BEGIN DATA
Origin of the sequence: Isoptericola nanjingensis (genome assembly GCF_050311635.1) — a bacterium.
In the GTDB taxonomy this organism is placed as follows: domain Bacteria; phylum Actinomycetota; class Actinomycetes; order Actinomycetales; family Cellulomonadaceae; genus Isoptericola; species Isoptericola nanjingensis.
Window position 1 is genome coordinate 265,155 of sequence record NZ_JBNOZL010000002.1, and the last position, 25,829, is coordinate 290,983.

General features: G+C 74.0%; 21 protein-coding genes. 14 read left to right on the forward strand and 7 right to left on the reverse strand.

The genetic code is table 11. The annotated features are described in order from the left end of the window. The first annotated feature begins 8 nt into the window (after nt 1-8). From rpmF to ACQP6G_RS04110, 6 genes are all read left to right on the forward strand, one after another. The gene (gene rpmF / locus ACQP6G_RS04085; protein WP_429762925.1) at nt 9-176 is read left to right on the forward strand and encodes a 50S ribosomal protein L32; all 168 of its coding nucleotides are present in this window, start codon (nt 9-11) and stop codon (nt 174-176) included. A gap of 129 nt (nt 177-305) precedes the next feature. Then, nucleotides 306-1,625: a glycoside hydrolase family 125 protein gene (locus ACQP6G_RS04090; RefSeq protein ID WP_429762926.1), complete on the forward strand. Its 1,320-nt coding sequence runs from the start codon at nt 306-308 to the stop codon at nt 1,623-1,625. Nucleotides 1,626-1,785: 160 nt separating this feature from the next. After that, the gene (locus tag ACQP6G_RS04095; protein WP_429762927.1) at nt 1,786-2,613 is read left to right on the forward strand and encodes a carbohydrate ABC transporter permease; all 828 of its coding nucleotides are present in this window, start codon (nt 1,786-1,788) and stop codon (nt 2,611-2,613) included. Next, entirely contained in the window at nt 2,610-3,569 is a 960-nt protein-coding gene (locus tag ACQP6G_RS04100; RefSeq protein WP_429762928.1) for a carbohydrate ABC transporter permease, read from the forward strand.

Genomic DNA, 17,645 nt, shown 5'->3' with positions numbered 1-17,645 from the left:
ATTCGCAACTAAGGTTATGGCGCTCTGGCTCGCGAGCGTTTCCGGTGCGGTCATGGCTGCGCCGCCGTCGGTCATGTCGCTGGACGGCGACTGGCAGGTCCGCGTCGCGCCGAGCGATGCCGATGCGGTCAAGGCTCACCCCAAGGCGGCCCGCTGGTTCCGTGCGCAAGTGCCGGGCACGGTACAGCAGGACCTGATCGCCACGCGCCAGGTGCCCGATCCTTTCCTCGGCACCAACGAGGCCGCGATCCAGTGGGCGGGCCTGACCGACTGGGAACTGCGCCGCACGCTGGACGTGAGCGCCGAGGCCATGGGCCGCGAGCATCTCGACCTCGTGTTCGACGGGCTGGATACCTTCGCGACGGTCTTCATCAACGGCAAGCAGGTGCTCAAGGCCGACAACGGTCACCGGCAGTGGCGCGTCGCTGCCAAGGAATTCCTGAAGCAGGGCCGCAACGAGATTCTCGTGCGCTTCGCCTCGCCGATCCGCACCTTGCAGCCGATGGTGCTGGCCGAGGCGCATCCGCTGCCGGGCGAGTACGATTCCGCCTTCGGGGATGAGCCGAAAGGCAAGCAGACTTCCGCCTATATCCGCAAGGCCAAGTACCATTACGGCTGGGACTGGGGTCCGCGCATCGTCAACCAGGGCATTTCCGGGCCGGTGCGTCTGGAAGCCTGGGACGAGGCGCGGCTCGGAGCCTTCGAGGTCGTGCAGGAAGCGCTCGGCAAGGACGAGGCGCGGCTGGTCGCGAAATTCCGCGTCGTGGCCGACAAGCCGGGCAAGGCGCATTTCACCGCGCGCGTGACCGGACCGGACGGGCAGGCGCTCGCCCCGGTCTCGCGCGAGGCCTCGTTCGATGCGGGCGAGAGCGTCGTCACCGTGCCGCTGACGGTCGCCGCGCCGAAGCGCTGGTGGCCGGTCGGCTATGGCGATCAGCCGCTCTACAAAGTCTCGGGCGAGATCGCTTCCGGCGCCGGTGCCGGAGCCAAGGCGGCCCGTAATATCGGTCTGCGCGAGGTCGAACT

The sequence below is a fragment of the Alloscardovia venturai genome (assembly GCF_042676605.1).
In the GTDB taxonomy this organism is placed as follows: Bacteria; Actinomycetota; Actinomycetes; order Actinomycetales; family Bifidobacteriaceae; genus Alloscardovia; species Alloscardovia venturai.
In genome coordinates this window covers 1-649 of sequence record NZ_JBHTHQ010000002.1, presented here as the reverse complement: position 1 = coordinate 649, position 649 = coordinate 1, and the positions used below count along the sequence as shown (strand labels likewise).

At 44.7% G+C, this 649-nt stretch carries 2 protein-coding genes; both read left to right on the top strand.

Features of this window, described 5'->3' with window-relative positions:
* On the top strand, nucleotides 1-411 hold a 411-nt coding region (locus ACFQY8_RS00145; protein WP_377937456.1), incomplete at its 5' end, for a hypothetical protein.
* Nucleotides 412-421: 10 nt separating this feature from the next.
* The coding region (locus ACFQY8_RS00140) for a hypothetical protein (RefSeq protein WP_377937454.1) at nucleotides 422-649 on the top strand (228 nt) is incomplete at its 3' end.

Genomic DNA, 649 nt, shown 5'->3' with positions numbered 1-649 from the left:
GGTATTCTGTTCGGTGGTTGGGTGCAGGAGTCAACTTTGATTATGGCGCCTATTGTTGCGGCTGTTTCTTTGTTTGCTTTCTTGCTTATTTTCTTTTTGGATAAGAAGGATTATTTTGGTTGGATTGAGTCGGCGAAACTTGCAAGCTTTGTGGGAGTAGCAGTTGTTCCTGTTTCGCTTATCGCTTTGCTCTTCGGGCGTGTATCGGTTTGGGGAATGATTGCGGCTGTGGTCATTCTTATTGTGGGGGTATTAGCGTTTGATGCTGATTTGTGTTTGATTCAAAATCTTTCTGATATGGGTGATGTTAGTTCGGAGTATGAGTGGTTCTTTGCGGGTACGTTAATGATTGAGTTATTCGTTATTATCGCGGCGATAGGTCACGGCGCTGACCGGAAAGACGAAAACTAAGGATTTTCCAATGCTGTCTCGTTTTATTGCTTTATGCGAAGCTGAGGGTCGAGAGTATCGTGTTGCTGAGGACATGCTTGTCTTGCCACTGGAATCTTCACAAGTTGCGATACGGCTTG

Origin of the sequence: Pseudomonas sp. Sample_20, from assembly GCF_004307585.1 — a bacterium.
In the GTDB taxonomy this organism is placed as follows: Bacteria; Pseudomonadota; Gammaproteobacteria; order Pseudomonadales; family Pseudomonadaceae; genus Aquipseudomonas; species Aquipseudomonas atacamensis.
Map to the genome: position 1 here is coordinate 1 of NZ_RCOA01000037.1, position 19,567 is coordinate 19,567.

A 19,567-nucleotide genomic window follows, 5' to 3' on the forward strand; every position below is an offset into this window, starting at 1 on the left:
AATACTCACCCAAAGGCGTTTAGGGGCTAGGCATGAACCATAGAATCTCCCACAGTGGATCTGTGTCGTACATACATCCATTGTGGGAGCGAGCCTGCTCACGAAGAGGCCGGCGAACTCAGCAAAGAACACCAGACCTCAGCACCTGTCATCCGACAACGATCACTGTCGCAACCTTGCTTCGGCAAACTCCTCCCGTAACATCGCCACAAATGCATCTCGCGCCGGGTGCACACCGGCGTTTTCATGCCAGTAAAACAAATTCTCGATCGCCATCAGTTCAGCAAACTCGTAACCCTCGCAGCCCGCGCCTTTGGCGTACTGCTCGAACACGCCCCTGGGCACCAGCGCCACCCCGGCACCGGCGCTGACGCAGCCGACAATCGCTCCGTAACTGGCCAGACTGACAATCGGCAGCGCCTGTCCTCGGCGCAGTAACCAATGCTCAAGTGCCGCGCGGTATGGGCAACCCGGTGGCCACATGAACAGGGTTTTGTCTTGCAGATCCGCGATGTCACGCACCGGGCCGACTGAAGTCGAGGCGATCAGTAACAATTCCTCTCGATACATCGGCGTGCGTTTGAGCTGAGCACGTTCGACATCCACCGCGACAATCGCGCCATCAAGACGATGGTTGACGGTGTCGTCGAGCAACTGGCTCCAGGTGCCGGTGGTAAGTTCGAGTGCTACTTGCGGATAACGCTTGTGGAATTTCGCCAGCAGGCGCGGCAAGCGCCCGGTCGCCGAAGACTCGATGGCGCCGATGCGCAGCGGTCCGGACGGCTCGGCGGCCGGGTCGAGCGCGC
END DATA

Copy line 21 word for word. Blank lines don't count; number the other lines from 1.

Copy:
A 19,567-nucleotide genomic window follows, 5' to 3' on the forward strand; every position below is an offset into this window, starting at 1 on the left: